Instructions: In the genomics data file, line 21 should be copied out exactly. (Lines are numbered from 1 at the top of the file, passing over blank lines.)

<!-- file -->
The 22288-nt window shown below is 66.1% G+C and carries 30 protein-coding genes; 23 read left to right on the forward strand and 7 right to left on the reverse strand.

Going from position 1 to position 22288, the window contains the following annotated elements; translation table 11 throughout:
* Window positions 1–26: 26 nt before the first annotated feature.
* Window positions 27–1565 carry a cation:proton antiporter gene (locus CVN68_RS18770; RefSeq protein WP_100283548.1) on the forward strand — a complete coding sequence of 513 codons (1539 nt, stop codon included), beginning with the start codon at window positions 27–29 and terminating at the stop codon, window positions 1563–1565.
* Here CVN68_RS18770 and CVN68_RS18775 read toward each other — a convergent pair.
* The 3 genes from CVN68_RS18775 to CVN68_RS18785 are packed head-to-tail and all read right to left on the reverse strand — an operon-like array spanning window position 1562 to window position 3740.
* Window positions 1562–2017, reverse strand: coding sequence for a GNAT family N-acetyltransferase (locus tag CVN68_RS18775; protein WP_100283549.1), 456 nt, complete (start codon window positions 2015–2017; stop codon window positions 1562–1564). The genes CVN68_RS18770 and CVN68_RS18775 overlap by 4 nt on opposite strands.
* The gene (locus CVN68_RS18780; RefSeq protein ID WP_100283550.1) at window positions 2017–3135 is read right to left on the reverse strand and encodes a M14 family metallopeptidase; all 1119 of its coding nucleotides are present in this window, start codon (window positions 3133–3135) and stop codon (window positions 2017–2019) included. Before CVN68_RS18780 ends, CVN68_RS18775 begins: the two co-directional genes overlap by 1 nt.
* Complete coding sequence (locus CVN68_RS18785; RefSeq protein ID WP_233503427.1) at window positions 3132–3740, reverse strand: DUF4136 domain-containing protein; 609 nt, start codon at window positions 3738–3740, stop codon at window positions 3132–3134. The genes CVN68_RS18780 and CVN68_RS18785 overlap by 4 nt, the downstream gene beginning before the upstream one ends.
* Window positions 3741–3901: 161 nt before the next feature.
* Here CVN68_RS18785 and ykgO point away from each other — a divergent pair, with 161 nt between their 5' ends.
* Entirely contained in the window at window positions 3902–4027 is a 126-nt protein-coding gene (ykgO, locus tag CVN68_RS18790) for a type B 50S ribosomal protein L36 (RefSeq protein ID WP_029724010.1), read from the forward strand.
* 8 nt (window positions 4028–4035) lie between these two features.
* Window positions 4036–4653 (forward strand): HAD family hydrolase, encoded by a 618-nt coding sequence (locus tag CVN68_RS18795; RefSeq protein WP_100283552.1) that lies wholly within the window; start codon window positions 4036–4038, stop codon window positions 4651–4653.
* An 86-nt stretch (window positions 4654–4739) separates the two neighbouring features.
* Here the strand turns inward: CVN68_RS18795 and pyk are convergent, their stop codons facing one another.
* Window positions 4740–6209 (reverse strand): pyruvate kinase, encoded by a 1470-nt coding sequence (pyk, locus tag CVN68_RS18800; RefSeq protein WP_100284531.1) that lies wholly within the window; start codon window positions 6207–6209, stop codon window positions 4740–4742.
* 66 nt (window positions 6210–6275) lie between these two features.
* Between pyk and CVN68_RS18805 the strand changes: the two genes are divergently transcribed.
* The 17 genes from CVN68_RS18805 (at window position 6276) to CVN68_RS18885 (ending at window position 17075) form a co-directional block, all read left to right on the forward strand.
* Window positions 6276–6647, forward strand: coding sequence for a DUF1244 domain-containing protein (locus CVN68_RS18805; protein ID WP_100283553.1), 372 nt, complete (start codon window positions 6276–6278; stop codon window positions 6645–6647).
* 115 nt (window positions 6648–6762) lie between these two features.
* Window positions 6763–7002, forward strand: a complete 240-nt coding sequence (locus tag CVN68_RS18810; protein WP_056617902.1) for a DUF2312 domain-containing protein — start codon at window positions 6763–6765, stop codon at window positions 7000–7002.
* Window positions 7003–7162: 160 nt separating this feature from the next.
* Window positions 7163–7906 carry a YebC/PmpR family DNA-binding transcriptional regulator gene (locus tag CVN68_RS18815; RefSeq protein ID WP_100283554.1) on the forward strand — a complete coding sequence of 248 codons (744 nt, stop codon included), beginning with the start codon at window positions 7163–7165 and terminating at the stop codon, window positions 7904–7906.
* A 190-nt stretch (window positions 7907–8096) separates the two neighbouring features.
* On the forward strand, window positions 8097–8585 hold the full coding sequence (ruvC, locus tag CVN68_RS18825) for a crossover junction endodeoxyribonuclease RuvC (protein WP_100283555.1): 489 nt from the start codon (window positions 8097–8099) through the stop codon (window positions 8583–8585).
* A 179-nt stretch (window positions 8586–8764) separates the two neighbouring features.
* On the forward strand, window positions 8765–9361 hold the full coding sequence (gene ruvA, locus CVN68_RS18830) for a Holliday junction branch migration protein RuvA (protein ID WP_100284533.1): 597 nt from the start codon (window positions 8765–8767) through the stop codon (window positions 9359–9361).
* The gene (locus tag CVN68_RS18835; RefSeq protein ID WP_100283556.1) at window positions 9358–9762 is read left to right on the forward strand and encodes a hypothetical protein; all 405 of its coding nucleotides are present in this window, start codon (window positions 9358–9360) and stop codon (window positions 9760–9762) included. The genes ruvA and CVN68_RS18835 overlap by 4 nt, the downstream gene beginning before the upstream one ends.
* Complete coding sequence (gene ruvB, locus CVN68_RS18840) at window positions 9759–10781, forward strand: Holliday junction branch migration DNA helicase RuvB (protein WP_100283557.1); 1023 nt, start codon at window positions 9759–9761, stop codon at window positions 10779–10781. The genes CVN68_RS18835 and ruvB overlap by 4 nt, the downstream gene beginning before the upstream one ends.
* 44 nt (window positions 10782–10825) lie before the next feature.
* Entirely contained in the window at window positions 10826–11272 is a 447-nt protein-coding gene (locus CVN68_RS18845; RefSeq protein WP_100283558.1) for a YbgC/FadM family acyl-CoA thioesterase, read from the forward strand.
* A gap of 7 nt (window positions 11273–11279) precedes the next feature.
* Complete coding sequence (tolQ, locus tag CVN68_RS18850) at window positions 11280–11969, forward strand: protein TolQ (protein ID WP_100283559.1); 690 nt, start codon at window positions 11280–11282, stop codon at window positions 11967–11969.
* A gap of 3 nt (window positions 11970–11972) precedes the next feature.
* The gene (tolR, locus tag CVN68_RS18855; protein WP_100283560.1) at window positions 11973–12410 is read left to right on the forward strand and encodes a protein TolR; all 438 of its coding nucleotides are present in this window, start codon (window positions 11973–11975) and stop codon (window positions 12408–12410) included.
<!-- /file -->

* Window positions 6276–6647, forward strand: coding sequence for a DUF1244 domain-containing protein (locus CVN68_RS18805; protein ID WP_100283553.1), 372 nt, complete (start codon window positions 6276–6278; stop codon window positions 6645–6647).